What are the different types of leadership styles

types of leadership styles

And, it is not just influencing. While between the leader and followers, influence is mutual, together, they influence the environment around them in some way, and it goes beyond goals. There is a purpose, a cause which is broad enough to create a vision that connects followers who might have different individual goals. Flexing between leadership styles is masterful.

What’s your experience with these styles?

  • Authentic Leadership evolved in the light of major scams and scandals, a blind race for profits and personal gains and a short-term perspective, involving the CEO of top organizations. It focuses on the charter of the leader as the driver of positive interrelationships. Authenticity is about being genuine and not attempting to play a role; not acting in a manipulative way.
  • Autocratic Leadership takes ultimate control of decision making without consulting others. An autocratic leader possesses a high level of power and authority and imposes its will on employees. This type of leadership proves to be useful where a close level of supervision is required. Downside is creativity and morale suffer because input is not valued and is often detested. This results in job dissatisfaction and staff turnover.
  • Laissez-Faire Leadership does not exercise control on its employees directly. Assumes employees are highly experienced and need little supervision, fails to provide continuous feedback, doesn’t supervise team members, and results in high costs, bad service, failure to meet deadlines, lack of control and poor production.
  • Informational Leadership – The Informational leadership style is facilitative, focuses on raising one another to higher levels of motivation and morality.
  • Transformational leadership aims at influencing changes in attitudes and assumptions held by organizational members and building commitment for organizational goals and objectives. A high level of communication exits between managers and employees, and it is under the guidance of leaders that employees meet their goals and enhance productivity and efficiency.
  • Transactional Leadership – Transactional Leadership involves management by exception, intervention, and punishing those who make errors. This leads to negative emotions and performance on the part of the subordinates. Requires close monitoring of subordinates, who would surely not like it, and if they felt constrained, their performance might not be best. Additionally, some of their voluntary behaviors, like citizenship behaviors would be reduced.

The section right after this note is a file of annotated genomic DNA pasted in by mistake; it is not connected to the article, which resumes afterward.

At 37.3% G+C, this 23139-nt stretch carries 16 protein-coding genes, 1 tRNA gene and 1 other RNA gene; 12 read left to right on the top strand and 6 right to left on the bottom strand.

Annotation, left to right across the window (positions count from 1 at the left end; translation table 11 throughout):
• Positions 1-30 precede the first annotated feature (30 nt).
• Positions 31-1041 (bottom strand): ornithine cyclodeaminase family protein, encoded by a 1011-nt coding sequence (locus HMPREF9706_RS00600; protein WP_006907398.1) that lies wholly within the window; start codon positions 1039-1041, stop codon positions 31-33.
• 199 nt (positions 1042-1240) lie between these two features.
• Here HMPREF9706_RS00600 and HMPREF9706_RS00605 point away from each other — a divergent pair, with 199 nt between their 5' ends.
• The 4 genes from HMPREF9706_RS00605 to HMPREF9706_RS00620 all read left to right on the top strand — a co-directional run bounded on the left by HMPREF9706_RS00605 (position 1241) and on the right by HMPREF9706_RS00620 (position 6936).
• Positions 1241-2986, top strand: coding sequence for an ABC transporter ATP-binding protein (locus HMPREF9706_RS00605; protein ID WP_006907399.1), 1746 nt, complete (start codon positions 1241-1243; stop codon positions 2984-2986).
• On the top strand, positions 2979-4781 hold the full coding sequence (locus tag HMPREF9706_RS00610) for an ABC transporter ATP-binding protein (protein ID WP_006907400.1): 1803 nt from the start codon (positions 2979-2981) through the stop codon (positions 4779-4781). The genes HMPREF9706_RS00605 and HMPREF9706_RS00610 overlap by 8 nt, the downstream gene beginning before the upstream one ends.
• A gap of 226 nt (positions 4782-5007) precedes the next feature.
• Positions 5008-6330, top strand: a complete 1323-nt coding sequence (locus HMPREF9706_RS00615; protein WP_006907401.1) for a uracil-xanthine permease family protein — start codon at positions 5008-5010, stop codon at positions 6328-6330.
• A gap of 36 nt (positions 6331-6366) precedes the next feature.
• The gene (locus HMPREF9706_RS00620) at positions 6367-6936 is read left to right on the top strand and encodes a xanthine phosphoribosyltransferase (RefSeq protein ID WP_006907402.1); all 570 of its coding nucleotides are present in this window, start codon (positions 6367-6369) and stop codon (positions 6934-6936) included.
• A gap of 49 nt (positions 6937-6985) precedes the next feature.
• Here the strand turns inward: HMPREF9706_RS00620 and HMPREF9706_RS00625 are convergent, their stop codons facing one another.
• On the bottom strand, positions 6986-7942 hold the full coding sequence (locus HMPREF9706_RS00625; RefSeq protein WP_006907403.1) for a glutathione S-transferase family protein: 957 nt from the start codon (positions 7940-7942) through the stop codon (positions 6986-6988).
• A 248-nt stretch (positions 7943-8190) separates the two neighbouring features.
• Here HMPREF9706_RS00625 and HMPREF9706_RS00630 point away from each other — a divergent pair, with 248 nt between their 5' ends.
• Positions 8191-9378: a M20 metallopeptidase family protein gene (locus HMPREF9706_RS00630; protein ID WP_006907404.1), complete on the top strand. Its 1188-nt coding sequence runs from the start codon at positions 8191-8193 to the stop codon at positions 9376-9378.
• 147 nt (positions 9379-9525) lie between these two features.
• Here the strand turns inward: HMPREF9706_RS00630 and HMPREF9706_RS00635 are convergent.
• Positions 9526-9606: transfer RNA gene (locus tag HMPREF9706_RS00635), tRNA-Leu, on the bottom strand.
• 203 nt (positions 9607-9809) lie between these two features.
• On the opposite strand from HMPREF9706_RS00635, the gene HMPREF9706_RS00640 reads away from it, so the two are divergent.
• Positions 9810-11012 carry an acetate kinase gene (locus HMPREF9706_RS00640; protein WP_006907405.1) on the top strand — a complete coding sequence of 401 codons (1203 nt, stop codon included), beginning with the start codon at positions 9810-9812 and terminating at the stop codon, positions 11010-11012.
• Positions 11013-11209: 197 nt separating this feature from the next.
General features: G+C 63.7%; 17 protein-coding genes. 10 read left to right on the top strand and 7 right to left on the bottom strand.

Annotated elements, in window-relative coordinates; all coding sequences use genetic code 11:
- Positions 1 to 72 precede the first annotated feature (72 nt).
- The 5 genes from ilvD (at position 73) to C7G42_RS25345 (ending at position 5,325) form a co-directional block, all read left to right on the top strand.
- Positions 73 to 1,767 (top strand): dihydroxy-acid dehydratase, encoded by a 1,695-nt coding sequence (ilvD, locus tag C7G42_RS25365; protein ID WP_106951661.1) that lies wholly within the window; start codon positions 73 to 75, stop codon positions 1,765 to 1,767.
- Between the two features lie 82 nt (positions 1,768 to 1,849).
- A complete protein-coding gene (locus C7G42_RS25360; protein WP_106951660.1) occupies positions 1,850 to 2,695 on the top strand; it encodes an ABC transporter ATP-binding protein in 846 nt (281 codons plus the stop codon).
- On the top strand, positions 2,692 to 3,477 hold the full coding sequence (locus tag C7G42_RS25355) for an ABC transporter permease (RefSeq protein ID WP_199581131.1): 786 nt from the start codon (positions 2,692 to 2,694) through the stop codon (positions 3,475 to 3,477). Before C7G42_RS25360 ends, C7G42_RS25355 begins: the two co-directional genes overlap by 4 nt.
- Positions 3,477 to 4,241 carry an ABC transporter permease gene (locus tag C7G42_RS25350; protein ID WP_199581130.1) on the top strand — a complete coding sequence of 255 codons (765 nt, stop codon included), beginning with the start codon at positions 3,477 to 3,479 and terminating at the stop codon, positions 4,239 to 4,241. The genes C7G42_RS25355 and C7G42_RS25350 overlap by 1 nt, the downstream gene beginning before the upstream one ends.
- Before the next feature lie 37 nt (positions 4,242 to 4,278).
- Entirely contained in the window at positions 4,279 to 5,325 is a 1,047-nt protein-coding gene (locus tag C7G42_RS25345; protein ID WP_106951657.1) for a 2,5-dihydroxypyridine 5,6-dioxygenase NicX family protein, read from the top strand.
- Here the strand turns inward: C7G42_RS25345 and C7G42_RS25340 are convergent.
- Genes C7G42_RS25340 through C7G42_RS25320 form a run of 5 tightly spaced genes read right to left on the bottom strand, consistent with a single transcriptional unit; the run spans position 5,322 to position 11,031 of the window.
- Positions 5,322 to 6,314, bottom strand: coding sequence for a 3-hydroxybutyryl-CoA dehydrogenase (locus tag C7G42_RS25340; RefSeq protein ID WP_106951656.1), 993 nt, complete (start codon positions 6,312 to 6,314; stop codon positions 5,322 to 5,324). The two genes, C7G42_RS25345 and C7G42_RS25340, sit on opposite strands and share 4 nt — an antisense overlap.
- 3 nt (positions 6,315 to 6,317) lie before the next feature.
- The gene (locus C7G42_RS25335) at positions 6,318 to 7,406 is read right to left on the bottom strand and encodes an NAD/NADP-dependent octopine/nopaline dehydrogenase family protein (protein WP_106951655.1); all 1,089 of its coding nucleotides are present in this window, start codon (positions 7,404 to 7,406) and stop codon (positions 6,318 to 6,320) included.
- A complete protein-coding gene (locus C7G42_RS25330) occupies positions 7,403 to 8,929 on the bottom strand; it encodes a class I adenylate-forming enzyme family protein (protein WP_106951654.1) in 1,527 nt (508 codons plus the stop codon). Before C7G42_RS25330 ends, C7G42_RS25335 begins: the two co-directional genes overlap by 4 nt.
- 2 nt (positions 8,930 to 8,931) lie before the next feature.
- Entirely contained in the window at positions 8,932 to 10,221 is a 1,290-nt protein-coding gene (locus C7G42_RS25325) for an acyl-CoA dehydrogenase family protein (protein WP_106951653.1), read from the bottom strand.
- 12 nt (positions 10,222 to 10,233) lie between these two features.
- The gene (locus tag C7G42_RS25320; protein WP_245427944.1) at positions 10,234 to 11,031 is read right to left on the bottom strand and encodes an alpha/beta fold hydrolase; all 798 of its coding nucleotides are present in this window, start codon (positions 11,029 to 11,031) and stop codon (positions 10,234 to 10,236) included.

• Bureaucratic Leadership – A leader believes in structured procedures and ensures his or her employees follow procedures to a T. This type of leadership leaves no space to explore new ways to solve issues and in fact work by the book. This type of leadership is common in hospitals, universities, banks, and government organizations to reduce risk, corruption, and or to increase security. Self-motivated individuals who are highly energetic often feel frustrated with the organization’s inability to adapt to the changing environment.
  • Charismatic Leadership is visionary and works by infusing a high amount of energy and enthusiasm. Role models high performance as an expectation. Is committed to the organization and believes more in his vision. Boosts the rest of the organization. Charismatic leadership may pose a risk upon departure. It might take a lot of time and hard work by the company and new leader to win the confidence of its employees.
  • Participative leadership is democratic, consults employees and seriously considers their ideas to make decisions. Helps employees accept change more easily because they had a role in the change process. Participative Leadership may be required for tasks that are non-routine or unstructured, where relationships are non-authoritarian and the subordinates’ locus of control is internal.
  • Directive Leadership provides guidance about what is be done and how to do it, scheduling work, and maintaining standards. Thus, it may be inferred that directive leadership is effective as the subordinators have an external locus of Control, lack experience, have a high need for clarity or a low need for achievement. Also, when the task is unstructured, or there is a conflict between workgroups, a more directive style is useful.
  • Supportive Leadership shows concern for the needs of the employees, the leader is friendly and approachable. Is more suitable for highly structured tasks, under bureaucratic and formal authority relationship. Leader supports their subordinates officially and sometimes personally. A leader always tries to fulfill their requirements, it boosts employees’ morale.
  • Achievement Oriented Leadership encourages employees to perform at their highest level by setting challenging goals, emphasizing excellence, and demonstrating confidence in employees’ abilities. It’s largely suitable for unstructured tasks, where the subordinate need for achievement is high.

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